The Green Bay Packers play the Minnesota Vikings this Sunday, which is October 29th. But in a bizarre scheduling quirk, the stadium has sat idle for more than a month — the team’s last home game was 31 days earlier on September 28th.
That game was the Thursday Night Football contest against the Detroit Lions, in which the stadium was taken over by an unpleasant shade of blue. Since then, the Packers have played two games on the road on either side of their bye week.
Surely a little home cooking would be a welcome sight for this team. The Packers are 1-1 at home so far this season, as they won their home opener against the New Orleans Saints in week 3 with a furious 4th-quarter comeback. After consecutive disappointing losses in different time zones out West, playing in front of the home fans might be just what the doctor ordered.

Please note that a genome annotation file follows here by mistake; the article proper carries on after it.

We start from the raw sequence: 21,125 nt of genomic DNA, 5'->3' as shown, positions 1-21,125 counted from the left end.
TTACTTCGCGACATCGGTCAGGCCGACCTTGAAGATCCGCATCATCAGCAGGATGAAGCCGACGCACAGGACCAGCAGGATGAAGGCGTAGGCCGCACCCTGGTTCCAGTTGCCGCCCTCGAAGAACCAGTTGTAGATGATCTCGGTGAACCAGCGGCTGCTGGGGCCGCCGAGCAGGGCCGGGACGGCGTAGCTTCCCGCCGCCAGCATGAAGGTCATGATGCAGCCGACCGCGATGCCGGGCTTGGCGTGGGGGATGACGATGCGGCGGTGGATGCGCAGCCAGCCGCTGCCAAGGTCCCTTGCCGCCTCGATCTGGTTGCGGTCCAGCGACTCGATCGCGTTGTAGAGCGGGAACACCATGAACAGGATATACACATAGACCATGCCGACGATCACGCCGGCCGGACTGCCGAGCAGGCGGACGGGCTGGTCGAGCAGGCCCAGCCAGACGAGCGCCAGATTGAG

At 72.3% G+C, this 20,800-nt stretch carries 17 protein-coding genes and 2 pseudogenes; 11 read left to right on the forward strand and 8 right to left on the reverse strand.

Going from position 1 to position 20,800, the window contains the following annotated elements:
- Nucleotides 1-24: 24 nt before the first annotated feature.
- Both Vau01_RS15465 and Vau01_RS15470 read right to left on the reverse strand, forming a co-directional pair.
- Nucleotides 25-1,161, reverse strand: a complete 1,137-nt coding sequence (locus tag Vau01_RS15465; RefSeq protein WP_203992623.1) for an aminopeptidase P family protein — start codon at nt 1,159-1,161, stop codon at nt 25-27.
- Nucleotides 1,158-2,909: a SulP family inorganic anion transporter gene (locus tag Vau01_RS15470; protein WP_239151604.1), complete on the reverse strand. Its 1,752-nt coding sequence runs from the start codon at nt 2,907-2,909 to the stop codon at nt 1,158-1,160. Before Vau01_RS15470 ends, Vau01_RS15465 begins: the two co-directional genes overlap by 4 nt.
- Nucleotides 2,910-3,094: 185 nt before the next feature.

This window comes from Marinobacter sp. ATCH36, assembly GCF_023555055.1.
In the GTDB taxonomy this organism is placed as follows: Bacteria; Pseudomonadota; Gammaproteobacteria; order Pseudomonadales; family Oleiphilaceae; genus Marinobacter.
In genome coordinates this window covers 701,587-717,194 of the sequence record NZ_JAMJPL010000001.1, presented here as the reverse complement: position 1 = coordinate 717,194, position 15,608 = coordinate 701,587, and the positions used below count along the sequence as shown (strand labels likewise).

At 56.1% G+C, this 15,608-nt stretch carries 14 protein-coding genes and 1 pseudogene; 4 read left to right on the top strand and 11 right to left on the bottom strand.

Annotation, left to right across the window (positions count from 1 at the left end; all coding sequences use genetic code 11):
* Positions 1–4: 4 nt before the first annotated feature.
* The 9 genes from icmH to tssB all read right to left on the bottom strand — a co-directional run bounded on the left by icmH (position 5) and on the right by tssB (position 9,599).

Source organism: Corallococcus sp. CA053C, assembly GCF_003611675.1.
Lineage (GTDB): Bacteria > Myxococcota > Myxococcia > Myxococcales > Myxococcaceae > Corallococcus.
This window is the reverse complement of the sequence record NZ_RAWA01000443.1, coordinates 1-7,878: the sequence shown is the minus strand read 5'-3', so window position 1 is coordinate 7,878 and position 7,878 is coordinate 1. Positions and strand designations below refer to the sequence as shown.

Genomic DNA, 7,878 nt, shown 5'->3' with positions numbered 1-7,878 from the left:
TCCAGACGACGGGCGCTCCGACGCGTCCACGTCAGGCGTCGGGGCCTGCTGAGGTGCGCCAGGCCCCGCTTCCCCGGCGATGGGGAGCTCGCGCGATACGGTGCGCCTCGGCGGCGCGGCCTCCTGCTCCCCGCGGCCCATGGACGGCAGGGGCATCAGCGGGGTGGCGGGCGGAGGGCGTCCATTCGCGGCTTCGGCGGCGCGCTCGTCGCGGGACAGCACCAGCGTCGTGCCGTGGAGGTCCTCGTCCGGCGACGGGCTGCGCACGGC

Or not. We’ll find out on Sunday.
Lambeau Field ready for Sunday's Packers-Vikings matchup | Packers.com
The first home game in a month will also feature the UW Marching Band, which will have a quick turnaround after a Saturday night home game between the Badgers and Ohio State.
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Jordan Love says he thinks that the offense might have found a potential solution to its struggles: more deep shots. But this team already leads the NFL in intended air yards per pass attempt, plus Love has struggled to complete those deep passes. So is that really an answer?
‘We have a plan for it’: Packers’ offense bracing for blitz-happy Vikings - The Athletic ($)
The Vikings have blitzed 150 times this year. The next-highest number is 99. And Love isn't completing passes well against the blitz, though he hasn't taken many sacks. The Packers say they're ready to face that approach, however.
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Trading Smith would cost the Packers another $14 million in dead cap money next year, but it might be worth taking those lumps to clear his contract off the books starting in 2025.
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Wisconsin-area Noodles & Company restaurants are not serving venison yet, but maybe they should.